import tensorflow as tf
sess = tf.Session()

How to do it…

It is also important to note how the data will change shape as it passes through. We will feed in two NumPy arrays of size 3×5. We will multiply each matrix by a constant of size 5×1, which will result in a matrix of size 3×1. We will then multiply this by 1×1 matrix resulting in a 3×1 matrix again. Finally, we add a 3×1 matrix at the end, as follows:

  1. First we create the data to feed in and the corresponding placeholder:
    my_array = np.array([[1., 3., 5., 7., 9.],
    [-2., 0., 2., 4., 6.],
    [-6., -3., 0., 3., 6.]])
    x_vals = np.array([my_array, my_array + 1])
    x_data = tf.placeholder(tf.float32, shape=(3, 5))
  2. Next we create the constants that we will use for matrix multiplication and addition:
    m1 = tf.constant([[1.],[0.],[-1.],[2.],[4.]])
    m2 = tf.constant([[2.]])
    a1 = tf.constant([[10.]])
  3. Now we declare the operations and add them to the graph:
    prod1 = tf.matmul(x_data, m1)
    prod2 = tf.matmul(prod1, m2)
    add1 = tf.add(prod2, a1)
  4. Finally, we feed the data through our graph:
    for x_val in x_vals:
    print(sess.run(add1, feed_dict={x_data: x_val}))
    [[ 102.]
    [ 66.]
    [ 58.]]
    [[ 114.]
    [ 78.]
    [ 70.]]

How it works…

The computational graph we just created can be visualized with Tensorboard.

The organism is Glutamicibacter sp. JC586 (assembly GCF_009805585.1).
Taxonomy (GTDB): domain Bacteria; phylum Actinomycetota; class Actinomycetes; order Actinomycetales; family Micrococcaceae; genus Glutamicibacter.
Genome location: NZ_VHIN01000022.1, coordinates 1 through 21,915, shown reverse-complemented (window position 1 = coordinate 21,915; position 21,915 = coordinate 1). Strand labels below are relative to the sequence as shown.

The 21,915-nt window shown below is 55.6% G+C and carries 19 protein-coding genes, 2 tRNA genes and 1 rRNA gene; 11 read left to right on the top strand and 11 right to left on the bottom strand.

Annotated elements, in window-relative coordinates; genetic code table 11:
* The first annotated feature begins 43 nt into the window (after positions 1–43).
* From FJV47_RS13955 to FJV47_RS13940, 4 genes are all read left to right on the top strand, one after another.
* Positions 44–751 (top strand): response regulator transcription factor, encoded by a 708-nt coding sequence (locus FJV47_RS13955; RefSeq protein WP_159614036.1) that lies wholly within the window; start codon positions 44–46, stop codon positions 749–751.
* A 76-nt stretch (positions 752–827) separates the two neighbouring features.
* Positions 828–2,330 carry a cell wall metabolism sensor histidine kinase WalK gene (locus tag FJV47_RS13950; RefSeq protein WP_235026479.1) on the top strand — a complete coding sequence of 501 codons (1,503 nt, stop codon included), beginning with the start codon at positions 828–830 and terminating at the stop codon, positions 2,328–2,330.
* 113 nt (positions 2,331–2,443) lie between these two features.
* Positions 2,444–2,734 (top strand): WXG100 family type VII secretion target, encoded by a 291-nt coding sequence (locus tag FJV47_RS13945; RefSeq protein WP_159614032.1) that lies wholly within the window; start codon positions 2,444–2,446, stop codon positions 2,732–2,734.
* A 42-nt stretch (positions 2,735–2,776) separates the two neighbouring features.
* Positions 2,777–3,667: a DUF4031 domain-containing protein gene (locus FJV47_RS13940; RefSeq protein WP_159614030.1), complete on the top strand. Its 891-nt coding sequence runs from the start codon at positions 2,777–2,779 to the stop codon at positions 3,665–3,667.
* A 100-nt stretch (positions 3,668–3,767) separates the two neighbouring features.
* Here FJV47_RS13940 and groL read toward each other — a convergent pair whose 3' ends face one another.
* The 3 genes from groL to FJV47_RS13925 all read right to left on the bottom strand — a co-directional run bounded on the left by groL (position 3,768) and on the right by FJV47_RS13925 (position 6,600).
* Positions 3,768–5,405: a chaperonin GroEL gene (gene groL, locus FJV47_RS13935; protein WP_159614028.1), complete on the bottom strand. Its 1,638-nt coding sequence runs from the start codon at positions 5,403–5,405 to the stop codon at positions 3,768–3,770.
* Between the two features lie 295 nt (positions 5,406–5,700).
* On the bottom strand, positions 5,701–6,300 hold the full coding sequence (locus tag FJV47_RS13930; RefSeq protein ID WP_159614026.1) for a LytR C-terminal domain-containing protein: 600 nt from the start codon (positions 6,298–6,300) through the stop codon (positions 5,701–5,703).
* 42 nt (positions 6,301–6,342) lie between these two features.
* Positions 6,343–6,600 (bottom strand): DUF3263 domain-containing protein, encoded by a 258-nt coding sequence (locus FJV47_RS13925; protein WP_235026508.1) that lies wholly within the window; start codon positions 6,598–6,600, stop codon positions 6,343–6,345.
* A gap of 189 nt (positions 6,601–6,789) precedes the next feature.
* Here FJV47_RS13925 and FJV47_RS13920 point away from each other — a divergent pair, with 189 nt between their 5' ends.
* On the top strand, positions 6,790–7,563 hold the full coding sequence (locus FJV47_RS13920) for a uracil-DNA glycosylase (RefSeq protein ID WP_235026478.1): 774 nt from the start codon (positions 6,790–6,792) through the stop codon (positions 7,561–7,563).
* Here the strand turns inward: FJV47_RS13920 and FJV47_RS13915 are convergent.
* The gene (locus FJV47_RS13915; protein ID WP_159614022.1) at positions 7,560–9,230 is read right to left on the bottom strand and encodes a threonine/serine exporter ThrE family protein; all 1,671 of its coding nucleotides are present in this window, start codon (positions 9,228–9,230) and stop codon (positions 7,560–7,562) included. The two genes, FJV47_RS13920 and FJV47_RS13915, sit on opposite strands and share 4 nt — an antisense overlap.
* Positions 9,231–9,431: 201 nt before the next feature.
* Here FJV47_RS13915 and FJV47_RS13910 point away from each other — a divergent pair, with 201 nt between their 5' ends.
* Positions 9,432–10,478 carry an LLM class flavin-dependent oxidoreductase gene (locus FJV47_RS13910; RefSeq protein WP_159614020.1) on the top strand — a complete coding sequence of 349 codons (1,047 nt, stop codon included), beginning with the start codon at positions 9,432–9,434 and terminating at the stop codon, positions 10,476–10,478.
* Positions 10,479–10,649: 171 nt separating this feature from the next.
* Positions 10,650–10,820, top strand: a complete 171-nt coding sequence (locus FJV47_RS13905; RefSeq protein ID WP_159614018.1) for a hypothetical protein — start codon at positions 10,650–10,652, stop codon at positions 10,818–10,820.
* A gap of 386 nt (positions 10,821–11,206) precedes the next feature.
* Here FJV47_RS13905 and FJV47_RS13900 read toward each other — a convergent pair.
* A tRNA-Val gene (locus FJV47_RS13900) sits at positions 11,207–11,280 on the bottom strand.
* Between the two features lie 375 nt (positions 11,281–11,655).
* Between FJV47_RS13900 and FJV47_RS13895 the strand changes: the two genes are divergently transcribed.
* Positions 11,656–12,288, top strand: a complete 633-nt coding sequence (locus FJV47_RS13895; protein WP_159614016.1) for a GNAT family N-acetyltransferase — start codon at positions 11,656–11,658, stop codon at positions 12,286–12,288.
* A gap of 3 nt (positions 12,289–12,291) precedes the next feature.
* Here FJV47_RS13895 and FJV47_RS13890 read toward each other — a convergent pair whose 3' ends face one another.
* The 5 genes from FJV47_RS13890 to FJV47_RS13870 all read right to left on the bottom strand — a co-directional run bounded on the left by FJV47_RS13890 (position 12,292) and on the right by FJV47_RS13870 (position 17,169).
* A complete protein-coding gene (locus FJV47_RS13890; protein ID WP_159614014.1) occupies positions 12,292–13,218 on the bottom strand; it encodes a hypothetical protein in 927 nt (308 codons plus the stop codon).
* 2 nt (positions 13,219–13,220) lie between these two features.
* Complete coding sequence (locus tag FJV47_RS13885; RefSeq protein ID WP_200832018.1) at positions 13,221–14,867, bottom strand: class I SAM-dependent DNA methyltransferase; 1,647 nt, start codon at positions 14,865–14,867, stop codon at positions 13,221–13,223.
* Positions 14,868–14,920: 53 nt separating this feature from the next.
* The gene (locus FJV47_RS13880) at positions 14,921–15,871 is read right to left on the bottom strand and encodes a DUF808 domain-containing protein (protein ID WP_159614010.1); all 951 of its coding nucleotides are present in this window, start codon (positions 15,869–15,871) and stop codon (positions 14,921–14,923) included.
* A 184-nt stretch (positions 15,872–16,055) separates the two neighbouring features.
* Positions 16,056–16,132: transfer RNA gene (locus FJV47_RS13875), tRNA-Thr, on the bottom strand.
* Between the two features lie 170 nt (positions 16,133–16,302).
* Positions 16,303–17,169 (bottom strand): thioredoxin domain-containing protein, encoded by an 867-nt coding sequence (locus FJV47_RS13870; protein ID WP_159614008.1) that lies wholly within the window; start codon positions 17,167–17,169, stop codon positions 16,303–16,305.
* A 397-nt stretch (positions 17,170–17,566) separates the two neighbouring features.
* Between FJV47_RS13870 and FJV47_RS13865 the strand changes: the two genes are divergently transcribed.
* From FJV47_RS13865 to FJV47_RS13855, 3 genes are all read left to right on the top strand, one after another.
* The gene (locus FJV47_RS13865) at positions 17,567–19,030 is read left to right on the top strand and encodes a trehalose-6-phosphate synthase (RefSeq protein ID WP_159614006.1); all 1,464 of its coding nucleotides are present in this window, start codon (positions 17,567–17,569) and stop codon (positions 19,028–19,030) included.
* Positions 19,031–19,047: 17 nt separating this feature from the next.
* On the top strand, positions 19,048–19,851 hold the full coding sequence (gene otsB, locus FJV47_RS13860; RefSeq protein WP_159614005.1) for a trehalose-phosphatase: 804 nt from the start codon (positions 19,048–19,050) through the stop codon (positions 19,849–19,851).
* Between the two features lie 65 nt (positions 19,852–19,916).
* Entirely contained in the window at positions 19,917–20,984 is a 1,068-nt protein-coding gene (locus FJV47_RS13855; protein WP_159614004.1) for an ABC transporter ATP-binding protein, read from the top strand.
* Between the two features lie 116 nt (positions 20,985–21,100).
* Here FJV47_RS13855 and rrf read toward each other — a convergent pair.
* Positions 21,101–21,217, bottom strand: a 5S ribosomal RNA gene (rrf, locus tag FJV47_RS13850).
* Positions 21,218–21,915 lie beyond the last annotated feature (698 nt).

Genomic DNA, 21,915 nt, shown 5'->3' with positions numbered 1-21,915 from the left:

1. Tensorboard is a feature of TensorFlow that allows us to visualize the computational graphs and values in that graph.
  2. These features are provided natively, unlike other machine learning frameworks.
  3. Here is what our layered graph looks like:

In this computational graph, you can see the data size as it propagates upward through the graph

NOTE: We have to declare the data shape and know the outcome shape of the operations before we run data through the graph(not always). There may be a dimension or two that we do not know beforehand or that can vary. To fulfil this, we choose the dimension that can vary or is unknown as value none. For example, to have the prior data placeholder have an unknown amount of columns, we would write the following line:
x_data = tf.placeholder(tf.float32, shape=(3,None))
This allows us to break matrix multiplication rules and we must still obey the fact that the multiplying constant must have the same corresponding number of rows. We can either generate this dynamically or reshape the x_data as we feed data in our graph.